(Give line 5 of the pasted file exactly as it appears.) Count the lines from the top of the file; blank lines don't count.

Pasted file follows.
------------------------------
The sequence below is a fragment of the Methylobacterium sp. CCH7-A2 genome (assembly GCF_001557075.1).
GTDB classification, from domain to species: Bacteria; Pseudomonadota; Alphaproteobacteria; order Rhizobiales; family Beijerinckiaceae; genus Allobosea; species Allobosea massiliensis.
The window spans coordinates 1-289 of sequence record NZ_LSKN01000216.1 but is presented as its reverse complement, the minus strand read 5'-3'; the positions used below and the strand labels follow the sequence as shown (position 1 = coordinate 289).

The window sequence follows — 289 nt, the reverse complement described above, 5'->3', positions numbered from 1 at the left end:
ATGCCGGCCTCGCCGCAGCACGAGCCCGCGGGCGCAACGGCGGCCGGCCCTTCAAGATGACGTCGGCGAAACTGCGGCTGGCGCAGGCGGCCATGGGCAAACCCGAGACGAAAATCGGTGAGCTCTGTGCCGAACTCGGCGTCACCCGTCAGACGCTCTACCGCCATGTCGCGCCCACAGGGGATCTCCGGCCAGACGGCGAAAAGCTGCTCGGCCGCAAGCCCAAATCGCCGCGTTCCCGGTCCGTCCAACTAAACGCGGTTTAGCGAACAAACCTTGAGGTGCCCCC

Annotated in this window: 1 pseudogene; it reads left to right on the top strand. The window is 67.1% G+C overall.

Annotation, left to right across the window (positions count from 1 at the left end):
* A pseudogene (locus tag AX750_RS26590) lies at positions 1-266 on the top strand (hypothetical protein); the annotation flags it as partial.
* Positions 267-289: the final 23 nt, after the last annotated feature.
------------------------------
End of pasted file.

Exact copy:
ATGCCGGCCTCGCCGCAGCACGAGCCCGCGGGCGCAACGGCGGCCGGCCCTTCAAGATGACGTCGGCGAAACTGCGGCTGGCGCAGGCGGCCATGGGCAAACCCGAGACGAAAATCGGTGAGCTCTGTGCCGAACTCGGCGTCACCCGTCAGACGCTCTACCGCCATGTCGCGCCCACAGGGGATCTCCGGCCAGACGGCGAAAAGCTGCTCGGCCGCAAGCCCAAATCGCCGCGTTCCCGGTCCGTCCAACTAAACGCGGTTTAGCGAACAAACCTTGAGGTGCCCCC